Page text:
If you needed another reason to not vote for Donald Trump, you got one on Monday. In a thoughtful and persuasive opinion piece for The Washington Post, U.S. Sen. Susan Collins made her stand clear: Trump may be the Republican Party’s nominee for president, but he doesn’t actually represent Republican ideals and will not get her vote.
Collins is one of the highest-ranking Republicans to denounce Trump, and her decision sends a message to those in the GOP who have condemned his sexist, racist and all-around absurd statements but not his candidacy. Others should follow her lead and fast — including U.S. Rep. Bruce Poliquin, who so far has dodged questions about Trump while expressing excitement about a Trump presidency at an event in May.
Some may think the choice was obvious, but that doesn’t detract from the significance of her announcement when you consider that she’s breaking with congressional powerhouses who include Sen. John McCain, Speaker Paul Ryan and Senate Majority Leader Mitch McConnell. Many other top party leaders have stood by Trump, too, including former Speaker John Boehner, former Senate Majority Leader Bob Dole and former Vice President Dick Cheney.
There’s no question Collins made the right move in standing up to political momentum that may, at times, seem bigger or more inevitable than her 836 words. Those forces are not unstoppable. Don’t underestimate the ability of many small grains of truth to topple towers.
Collins’ underlying argument is one worth differing with her party over — that it’s necessary to protect those who don’t have the platform to respond in kind to Trump’s flagrant and frequent disrespect.
“With the passage of time, I have become increasingly dismayed by his constant stream of cruel comments and his inability to admit error or apologize. But it was his attacks directed at people who could not respond on an equal footing — either because they do not share his power or stature or because professional responsibility precluded them from engaging at such a level — that revealed Mr. Trump as unworthy of being our president,” Collins wrote.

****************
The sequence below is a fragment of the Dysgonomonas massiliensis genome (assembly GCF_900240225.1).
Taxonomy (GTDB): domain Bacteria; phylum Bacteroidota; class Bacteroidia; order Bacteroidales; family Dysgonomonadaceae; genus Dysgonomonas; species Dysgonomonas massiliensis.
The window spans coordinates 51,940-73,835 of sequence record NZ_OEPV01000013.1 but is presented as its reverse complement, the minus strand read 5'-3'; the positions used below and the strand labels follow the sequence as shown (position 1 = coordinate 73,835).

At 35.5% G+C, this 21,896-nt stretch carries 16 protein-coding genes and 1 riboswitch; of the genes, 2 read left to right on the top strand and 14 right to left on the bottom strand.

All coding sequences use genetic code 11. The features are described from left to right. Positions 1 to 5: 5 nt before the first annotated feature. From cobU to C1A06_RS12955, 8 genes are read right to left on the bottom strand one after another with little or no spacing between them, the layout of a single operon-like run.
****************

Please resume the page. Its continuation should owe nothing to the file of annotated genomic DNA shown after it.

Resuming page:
He has mocked a reporter with disabilities, insisted a federal judge could not rule without bias because of his ethnicity and attacked the parents of a man killed in Iraq because of their religion. In none of these cases did Trump apologize or admit his error.
“My conclusion about Mr. Trump’s unsuitability for office is based on his disregard for the precept of treating others with respect, an idea that should transcend politics. Instead, he opts to mock the vulnerable and inflame prejudices by attacking ethnic and religious minorities,” Collins wrote.
In drawing attention to Trump’s inability to atone for his misdeeds, Collins highlighted another important quality the U.S. should want in a president but that Trump clearly lacks.
“Regrettably, his essential character appears to be fixed, and he seems incapable of change or growth,” she wrote.
A strong president knows how to make tough calls after weighing the available information, inspires the country to be the best version of itself, tries to unite those with differing views, stands up for the vulnerable, communicates with compassion, grows with experience and admits when he or she makes a mistake.
In no way should Trump be president. Collins showed she gets it.